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Knightsbridge Golf School is one of the area’s best-kept secrets. Their wall of fame is testimony to the many celebrities and pros that train there. Passed around only by word of mouth, this is a real find for any golfer looking to get back into the swing of things. Seth Rowden takes look
As I approach the unassuming — and unmarked — doorway of 47 Lowndes Square, I notice the discreet CCTV camera. I am about to press the buzzer when the door clicks open to let me into the building; into the most exclusive golf club in London.
I am here to meet Steve Gould, renowned golf trainer and co-owner of the Knightsbridge Golf School. Steve is friendly and straightforward in his greeting — something that is appreciated by the numerous A-list celebrities he teaches. I comment on the absence of any sign on the main entrance and Steve says, “That’s right. Nobody even knows we are here. It’s all done by word of mouth.” Perhaps this is what has led to such a star-studded clientele.
The main entrance hall contains floor to ceiling photographs and letters of thanks from some of the most famous faces imaginable. Steve says, “Everybody has been here. I don’t know where to start really. Colin Firth came this time last year, for a film called Arthur Newman, which was a small Indie film. He plays a down-and-out golf pro and there was supposed to be one golf scene in it. I don’t know if they cut it or not. He came to us to learn to swing and to look the part.” This seems to be a familiar theme, with their most famous past student being Sean Connery, who learned to play golf for a scene in the Bond film Goldfinger.
“I won’t do golfers, I’ll do celebs,” Steve says, as we walk along the corridor. “Christopher Lee, he’s still a regular to this day; Trevor Eve from Waking the Dead; Geri Halliwell; Bruce Forsyth; Ant and Dec; Michael Flatley, the dancer; Vernon Kay; Nancy Dell’Olio; Bryan Ferry; Adam Faith, the singer; Ronnie Biggs, the criminal — I taught him in Rio when he was in exile; Gianluca Vialli; Gianfranco Zola; David Jacobs; Ed Stuart; Anton Du Beke; Graeme Edge from the Moody Blues; Richard Branson’s mum! Oh, and the best one of all: Hugh Grant. He really helped us out. He did an introduction to our second book.”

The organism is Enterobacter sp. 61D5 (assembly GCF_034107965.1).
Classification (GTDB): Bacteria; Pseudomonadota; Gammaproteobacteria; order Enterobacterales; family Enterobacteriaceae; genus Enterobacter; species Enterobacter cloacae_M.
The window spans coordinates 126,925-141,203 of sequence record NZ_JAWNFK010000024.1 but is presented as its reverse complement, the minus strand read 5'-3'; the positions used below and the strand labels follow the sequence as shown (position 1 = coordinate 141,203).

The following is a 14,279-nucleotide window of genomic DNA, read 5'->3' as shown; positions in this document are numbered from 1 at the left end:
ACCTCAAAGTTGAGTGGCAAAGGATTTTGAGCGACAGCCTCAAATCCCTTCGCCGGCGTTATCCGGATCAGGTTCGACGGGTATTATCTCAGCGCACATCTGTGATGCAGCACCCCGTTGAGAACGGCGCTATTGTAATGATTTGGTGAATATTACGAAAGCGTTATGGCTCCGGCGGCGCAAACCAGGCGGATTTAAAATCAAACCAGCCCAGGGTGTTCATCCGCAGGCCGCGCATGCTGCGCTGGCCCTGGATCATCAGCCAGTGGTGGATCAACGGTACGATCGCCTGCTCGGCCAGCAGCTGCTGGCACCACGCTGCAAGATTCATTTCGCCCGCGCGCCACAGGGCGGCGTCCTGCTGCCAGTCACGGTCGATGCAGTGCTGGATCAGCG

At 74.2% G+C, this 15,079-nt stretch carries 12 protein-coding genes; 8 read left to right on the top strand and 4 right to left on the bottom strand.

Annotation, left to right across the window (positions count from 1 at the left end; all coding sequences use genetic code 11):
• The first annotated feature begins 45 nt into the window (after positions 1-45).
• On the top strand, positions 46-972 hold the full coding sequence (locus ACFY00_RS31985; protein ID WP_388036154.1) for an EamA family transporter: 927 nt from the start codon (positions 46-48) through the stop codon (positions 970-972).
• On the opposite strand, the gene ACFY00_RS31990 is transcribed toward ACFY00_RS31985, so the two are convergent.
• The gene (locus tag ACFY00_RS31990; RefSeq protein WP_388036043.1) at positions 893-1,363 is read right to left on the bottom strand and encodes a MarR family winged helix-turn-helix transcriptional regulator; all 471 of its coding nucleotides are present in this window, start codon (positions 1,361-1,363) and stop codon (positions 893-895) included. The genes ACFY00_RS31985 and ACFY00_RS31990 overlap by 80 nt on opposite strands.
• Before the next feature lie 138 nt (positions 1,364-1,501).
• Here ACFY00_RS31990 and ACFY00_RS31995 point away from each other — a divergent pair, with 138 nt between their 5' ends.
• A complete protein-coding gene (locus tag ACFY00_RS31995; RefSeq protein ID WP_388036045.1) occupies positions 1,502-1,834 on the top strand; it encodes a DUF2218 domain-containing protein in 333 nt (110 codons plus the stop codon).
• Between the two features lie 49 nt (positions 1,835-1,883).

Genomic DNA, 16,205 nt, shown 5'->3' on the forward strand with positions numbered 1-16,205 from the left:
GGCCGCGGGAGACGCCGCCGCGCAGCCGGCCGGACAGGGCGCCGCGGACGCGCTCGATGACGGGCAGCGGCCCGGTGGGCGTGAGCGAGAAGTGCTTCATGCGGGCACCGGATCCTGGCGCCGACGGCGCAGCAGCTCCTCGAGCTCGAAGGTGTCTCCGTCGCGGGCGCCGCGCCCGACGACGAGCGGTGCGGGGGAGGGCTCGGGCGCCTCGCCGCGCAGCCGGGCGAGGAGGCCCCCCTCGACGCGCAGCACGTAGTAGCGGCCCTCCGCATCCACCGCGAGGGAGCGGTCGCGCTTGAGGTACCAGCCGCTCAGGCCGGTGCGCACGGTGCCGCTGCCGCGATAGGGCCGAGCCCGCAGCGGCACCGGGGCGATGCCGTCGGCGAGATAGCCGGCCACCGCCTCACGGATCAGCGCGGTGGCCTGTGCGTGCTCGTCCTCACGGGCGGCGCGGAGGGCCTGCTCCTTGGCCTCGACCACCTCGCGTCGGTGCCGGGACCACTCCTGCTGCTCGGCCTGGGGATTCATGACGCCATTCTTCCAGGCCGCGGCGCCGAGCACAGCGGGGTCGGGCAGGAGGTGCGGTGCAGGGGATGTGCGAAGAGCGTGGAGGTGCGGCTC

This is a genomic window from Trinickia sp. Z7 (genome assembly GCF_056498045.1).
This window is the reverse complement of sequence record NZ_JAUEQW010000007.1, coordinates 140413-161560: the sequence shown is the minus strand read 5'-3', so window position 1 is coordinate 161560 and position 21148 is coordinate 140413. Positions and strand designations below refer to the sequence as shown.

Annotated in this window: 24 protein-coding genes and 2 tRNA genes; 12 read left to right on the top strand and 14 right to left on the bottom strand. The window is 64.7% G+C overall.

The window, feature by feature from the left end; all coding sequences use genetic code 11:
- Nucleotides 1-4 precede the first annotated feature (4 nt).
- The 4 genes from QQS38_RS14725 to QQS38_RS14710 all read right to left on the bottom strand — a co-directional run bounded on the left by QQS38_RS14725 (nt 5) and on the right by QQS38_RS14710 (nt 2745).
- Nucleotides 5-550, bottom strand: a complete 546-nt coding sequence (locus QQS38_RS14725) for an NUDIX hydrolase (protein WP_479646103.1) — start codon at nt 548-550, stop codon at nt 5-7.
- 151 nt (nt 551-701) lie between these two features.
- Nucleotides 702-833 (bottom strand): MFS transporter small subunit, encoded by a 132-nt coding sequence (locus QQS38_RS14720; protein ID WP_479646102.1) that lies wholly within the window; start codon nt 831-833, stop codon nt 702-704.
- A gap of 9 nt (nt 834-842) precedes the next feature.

I ask Steve about his books. “The Golf Delusion is my favourite. It is about golf technique, but it is also as much about the celebs and pros that come here, and about their experiences and how they learned their swings.” Steve’s latest book, Golf’s Golden Rule, is purely technical. It’s a complete manual on how to play golf, Leslie King style.
Leslie King founded the Knightsbridge Golf School in 1951. “He was a pioneer of golf instruction,” Steve explains. “He said that anybody could learn to play golf regardless of age or ability, if they learned a method.” This might not sound so revolutionary today, and indeed you might even be thinking that you have never heard of Leslie King until now; however, in his day, he was a revolutionary trainer. “In his time he taught amateur champions, Curtis Cup players, Ryder Cup players, along with all the movers and shakers of the generation — Lord Lucan and the aristocrats, along with cab drivers.” The truth is, until Leslie King came along, golf was all trial and error.
The Knightsbridge Golf School is not exactly what you might expect from such a prestigious postcode. It is underground — literally under ground level — in the basement of an imposing Georgian building, laid out within a series of converted squash courts. There is no club bar, no fashion parade and no politics. Just obsessive golf.
Photograph: DJ Wilkinson and Steve Gould (below left), Dave Lamplough, DJ Wilkinson, Phillip Talbot, Steve Gould (below right).
Although the teaching style at the Knightsbridge Golf School is based on Leslie King’s method, Steve and the team have introduced their own ideas. For example, the club now has state-of-the-art technology, allowing golfers to use it as a practice ground as well as for lessons.
Their latest software, FlightScope, projects an image of a golf course onto the back wall of the old courts, while golfers hit the ball into a practice net. The software features 80 famous golf courses around the world. The graphics are impressive, and it allows users to change the weather conditions and other variables. Steve explains, “They hit the shot, the radar picks it up, and you see on the screen really accurately where the shot goes. It gives you a readout of where the club goes when you hit the ball, the path of the club, the speed the club was traveling, the angle of the club, everything. It is very, very accurate. It’s not gimmicky at all.”
The Knightsbridge Golf School, although frequented by so many celebrities, is still an exclusive whisper between those who are really passionate about golf. It’s not a flavour of the month, because it has never been advertised, and the members tend to stay once they have found it. “Dave’s longest standing client first came here on 5th August 1957. He still comes in once a month for a check-up.”
As I am leaving, Steve says excitedly, “Someone came here last week, but I can’t tell you who. I’ve got to keep that one under my hat!”